posted on Aug, 19 2005 @ 10:57 PM
Here is a quote from the site I got most of the research from on my last paper. I have to dig around and find that site again though. It is about
the Terrorist/Criminal danger of Nanotechnology. Here it is:
"Criminals and terrorists with stronger, more powerful, and much more compact devices could do serious damage to society. Defenses against these
devices may not be installed immediately or comprehensively. Terrorists could have a field day. Chemical and biological weapons could become much more
deadly and much easier to conceal. Many other types of terrifying devices are possible, including several varieties of remote assassination weapons
that would be difficult to detect or avoid. If such devices were available from a black market or a home factory, it would be quite difficult to
detect them before they were used; a random search capable of spotting them would be a clear violation of current human rights standards in most
civilized countries. Detecting a criminal user after the fact might also be difficult; since many devices can be computer-controlled and networked,
the criminal does not have to be at the scene."
And here's an even scarier quote:
"Molecular manufacturing raises the possibility of horrifically effective weapons. As an example, the smallest insect is about 200 microns; this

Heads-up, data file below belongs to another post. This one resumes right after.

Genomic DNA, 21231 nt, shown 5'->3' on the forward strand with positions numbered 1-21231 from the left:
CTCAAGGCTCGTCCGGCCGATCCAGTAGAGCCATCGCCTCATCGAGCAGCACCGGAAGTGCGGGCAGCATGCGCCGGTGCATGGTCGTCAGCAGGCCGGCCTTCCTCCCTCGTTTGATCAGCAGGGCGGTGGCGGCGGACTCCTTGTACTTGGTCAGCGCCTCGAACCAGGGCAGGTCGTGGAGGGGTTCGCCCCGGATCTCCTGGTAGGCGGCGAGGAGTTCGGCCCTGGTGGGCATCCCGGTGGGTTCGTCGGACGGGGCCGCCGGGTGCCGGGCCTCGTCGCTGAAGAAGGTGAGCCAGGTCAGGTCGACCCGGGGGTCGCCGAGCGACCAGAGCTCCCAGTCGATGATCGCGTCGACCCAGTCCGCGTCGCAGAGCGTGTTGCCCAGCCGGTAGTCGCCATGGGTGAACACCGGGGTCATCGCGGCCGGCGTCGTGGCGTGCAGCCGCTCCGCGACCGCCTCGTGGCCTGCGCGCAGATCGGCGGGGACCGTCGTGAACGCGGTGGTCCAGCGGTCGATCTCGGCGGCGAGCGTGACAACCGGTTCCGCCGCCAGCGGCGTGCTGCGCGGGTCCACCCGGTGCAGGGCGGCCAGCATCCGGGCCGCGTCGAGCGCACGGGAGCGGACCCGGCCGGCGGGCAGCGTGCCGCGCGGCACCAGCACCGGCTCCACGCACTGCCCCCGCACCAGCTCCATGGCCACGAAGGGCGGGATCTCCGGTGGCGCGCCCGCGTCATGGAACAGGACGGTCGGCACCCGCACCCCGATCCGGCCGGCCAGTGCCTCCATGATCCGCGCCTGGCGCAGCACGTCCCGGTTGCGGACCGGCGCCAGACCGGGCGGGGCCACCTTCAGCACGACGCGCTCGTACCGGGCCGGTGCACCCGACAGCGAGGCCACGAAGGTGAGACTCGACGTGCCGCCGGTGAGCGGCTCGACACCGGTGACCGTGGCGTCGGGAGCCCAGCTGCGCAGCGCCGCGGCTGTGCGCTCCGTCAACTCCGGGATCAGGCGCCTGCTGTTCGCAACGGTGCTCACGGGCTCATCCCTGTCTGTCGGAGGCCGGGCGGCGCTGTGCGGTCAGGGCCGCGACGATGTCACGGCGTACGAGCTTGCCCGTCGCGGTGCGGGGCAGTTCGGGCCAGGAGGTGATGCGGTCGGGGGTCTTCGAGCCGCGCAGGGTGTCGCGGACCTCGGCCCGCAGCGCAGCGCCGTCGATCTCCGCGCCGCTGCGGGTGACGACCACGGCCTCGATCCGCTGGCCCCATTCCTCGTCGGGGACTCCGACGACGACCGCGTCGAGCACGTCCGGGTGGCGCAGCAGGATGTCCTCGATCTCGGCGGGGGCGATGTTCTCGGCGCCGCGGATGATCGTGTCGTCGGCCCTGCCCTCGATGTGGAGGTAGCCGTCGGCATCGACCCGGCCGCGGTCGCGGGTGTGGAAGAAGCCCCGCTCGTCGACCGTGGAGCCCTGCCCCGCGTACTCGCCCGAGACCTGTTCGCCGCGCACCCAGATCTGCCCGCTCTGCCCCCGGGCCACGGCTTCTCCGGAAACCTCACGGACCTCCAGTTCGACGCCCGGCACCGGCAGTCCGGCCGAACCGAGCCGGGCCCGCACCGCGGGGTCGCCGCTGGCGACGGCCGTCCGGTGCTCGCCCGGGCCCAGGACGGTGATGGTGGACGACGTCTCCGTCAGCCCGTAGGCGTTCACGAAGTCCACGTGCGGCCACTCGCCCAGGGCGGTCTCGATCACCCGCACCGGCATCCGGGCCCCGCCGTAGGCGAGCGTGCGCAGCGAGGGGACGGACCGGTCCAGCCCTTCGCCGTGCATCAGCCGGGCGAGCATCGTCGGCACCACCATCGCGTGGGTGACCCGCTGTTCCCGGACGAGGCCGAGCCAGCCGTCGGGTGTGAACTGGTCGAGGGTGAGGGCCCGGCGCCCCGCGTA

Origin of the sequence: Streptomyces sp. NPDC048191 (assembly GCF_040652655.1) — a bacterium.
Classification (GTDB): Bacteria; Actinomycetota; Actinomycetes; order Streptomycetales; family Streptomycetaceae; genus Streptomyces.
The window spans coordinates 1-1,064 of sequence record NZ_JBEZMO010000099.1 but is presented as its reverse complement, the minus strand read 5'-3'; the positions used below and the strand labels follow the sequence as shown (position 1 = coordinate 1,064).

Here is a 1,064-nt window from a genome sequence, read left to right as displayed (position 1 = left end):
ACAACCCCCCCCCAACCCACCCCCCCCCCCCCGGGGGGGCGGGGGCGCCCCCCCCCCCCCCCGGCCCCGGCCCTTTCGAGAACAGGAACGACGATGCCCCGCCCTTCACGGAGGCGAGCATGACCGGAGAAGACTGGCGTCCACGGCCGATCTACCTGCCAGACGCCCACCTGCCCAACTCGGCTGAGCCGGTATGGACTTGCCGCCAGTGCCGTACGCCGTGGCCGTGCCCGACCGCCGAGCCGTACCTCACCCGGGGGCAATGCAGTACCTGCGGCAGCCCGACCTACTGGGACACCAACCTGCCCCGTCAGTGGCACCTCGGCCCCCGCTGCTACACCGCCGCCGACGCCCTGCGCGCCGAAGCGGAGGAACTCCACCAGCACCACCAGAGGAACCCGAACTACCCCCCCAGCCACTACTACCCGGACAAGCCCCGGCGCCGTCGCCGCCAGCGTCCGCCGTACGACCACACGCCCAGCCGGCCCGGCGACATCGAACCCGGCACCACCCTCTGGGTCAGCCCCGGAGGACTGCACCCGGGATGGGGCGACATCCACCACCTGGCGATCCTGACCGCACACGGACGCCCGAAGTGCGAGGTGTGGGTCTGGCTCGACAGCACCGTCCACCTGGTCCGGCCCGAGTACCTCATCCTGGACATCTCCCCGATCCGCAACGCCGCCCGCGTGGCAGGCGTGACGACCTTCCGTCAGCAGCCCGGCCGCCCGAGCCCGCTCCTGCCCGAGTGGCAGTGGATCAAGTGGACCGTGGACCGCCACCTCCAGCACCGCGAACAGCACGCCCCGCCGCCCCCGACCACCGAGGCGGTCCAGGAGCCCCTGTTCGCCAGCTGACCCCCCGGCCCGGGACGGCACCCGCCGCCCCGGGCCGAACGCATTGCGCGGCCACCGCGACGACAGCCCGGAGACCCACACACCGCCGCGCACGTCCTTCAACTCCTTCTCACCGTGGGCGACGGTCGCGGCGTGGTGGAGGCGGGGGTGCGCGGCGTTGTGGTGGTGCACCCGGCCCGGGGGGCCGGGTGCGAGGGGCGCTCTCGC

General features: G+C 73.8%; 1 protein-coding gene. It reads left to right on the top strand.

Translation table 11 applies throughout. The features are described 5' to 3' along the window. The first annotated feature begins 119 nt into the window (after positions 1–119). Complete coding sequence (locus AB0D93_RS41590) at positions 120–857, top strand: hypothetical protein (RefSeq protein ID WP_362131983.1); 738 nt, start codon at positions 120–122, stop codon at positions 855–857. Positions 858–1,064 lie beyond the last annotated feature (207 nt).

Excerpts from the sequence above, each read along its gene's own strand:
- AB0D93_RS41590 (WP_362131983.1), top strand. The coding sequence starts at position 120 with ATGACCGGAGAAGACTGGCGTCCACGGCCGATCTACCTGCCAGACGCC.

creates a plausible size estimate for a nanotech-built antipersonnel weapon capable of seeking and injecting toxin into unprotected humans. The human
lethal dose of botulism toxin is about 100 nanograms, or about 1/100 the volume of the weapon. As many as 50 billion toxin-carrying
devices—theoretically enough to kill every human on earth—could be packed into a single suitcase. Guns of all sizes would be far more powerful,
and their bullets could be self-guided. Aerospace hardware would be far lighter and higher performance; built with minimal or no metal, it would be
much harder to spot on radar. Embedded computers would allow remote activation of any weapon, and more compact power handling would allow greatly
improved robotics. These ideas barely scratch the surface of what's possible."
Despite Dangers like this, I still believe nanotech must push forward. Life will be just so... I'm not sure of a word to describe it. it's going
to be like heaven on Earth.
[edit on 19-8-2005 by DarkHelmet]